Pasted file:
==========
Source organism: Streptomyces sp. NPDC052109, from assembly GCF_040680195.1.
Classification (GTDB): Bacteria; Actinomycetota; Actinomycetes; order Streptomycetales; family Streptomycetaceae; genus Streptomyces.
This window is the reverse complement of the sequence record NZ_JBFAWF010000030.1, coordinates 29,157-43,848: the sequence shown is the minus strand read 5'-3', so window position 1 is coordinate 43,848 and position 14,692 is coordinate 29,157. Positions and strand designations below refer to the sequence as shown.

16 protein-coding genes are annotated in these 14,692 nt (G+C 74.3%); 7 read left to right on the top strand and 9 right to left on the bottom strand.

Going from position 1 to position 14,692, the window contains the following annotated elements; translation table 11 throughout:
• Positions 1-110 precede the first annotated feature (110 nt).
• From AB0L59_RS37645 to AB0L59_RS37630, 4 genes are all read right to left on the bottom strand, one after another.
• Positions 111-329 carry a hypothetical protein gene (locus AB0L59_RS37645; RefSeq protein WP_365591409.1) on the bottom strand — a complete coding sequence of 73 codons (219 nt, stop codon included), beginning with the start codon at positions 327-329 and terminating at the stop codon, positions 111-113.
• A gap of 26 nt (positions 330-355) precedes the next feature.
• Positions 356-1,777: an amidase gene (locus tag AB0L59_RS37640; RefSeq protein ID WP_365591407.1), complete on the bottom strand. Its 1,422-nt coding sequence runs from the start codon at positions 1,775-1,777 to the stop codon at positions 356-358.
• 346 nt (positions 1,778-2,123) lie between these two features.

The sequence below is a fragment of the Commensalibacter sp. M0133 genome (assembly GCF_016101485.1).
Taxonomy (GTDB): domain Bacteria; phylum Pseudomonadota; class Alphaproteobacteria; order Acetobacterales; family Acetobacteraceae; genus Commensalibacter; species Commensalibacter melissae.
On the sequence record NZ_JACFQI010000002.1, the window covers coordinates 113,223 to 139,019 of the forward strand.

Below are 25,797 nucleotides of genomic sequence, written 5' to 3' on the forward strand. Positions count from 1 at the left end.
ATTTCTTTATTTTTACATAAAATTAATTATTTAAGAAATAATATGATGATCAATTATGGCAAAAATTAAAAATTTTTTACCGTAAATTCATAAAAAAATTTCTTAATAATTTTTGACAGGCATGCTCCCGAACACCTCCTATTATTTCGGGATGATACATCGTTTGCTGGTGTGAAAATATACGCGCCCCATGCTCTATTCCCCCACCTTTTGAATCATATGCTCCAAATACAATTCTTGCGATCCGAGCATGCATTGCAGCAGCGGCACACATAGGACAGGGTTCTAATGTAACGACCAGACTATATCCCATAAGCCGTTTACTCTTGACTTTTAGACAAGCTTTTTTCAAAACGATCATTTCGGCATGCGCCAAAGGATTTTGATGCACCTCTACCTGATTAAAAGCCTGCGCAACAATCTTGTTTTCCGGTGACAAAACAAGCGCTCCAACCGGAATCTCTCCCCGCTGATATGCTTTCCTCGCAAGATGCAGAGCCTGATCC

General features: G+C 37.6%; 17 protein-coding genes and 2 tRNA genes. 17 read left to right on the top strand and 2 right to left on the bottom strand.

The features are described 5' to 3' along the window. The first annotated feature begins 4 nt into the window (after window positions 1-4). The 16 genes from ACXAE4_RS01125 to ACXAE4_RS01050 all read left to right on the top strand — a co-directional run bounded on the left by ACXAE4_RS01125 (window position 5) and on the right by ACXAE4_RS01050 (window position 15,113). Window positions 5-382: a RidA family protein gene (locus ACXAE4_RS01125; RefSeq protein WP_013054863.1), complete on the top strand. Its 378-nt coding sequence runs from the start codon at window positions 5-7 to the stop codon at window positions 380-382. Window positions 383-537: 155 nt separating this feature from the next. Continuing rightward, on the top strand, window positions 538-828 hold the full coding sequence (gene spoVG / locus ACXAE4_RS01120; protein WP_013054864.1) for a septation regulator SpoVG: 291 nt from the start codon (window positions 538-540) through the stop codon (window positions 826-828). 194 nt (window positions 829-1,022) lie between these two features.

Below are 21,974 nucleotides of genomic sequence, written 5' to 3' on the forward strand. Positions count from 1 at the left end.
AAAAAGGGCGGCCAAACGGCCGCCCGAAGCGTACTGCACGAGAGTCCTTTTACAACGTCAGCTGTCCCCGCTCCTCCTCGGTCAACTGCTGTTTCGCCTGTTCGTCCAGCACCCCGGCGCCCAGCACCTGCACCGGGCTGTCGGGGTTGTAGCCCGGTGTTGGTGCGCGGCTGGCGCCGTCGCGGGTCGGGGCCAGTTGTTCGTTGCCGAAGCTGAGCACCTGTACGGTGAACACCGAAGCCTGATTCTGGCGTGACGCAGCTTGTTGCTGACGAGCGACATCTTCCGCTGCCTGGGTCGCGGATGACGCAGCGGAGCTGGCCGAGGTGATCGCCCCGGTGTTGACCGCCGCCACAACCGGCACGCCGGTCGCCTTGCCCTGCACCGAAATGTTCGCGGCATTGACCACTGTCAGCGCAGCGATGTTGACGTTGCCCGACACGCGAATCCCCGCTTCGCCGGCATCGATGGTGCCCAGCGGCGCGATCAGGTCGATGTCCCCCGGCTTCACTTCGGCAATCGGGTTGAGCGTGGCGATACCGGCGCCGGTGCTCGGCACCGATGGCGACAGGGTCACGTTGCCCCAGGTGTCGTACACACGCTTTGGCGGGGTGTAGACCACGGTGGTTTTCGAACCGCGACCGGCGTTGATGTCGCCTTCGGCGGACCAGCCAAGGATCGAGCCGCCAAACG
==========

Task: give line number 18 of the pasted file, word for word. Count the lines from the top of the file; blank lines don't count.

The features are described 5' to 3' along the window. The first annotated feature begins 4 nt into the window (after window positions 1-4). The 16 genes from ACXAE4_RS01125 to ACXAE4_RS01050 all read left to right on the top strand — a co-directional run bounded on the left by ACXAE4_RS01125 (window position 5) and on the right by ACXAE4_RS01050 (window position 15,113). Window positions 5-382: a RidA family protein gene (locus ACXAE4_RS01125; RefSeq protein WP_013054863.1), complete on the top strand. Its 378-nt coding sequence runs from the start codon at window positions 5-7 to the stop codon at window positions 380-382. Window positions 383-537: 155 nt separating this feature from the next. Continuing rightward, on the top strand, window positions 538-828 hold the full coding sequence (gene spoVG / locus ACXAE4_RS01120; protein WP_013054864.1) for a septation regulator SpoVG: 291 nt from the start codon (window positions 538-540) through the stop codon (window positions 826-828). 194 nt (window positions 829-1,022) lie between these two features.